"The MPC meeting will be the central focus this week, and with the market pricing in steady rates I don't see gilts doing too much," said Philip Shaw, chief economist at Investec.
Economic reports expected "will be of interest but aren't likely to move the market", he said.
The benchmark 10-year government bond yield fell 7 basis points to 5.70 per cent last week while the FT-SE 100 Index fell 84.9 points, or 1.43 per cent, to 5870.70. on concern that earnings growth worldwide may be stunted by the effects of the Asian economic crisis.
"It's hard to be very bullish right now," said Graham Campbell, at Edinburgh Fund Managers. "There will be very poor figures coming from Japan and Hong Kong and we'll see asset prices falling sharply."
HSBC Holdings was among leading decliners, suffering in step with its Hong Kong-traded shares. The parent of Hongkong bank was hit by concern the economy may tip into a recession.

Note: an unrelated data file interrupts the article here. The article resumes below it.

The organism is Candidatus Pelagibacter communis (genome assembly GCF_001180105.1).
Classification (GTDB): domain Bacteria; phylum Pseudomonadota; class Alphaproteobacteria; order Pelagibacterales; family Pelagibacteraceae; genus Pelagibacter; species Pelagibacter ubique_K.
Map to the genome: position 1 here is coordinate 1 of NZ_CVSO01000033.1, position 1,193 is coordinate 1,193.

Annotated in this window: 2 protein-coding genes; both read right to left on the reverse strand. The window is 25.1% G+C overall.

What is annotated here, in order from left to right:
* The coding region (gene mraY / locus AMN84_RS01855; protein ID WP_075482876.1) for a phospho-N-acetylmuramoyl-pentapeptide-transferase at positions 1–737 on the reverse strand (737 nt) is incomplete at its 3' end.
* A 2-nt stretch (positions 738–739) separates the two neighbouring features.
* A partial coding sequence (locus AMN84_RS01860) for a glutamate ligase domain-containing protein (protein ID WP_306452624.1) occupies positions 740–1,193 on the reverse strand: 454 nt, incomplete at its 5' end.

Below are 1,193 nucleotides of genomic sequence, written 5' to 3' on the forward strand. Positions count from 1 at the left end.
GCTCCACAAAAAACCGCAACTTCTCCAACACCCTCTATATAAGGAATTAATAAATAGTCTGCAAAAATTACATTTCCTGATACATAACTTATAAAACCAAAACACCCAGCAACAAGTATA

HSBC regained some of its losses Friday when it said that first-quarter trading is in line with expectations and that it is confident of the future. Still, Britain's largest bank says it is suffering from Asia's problems.
"If we continue to see the Far East making an impact on European companies then we would expect that to knock earnings growth so expectations might have to be revised down," said Ben Elwes, at Henderson Investors.
"This could be a problem waiting to happen in continental Europe."
Investors will focus on interest rates this week. "I think, in the end, the next move in rates is down but it probably lies some months ahead," said Robin Marshall, head of European economic research at Chase Manhattan Bank.
"The hawks will be reluctant to acquiesce to a rate cut until there's some improvement in the labour market."
Among economic reports this week are purchasing managers' surveys of manufacturing and service industry activity, a survey of retail sales and figures for money supply and consumer credit.
Vodafone, Boots and Thames Water all report earnings.
Copyright: IOS & BloombergReuse content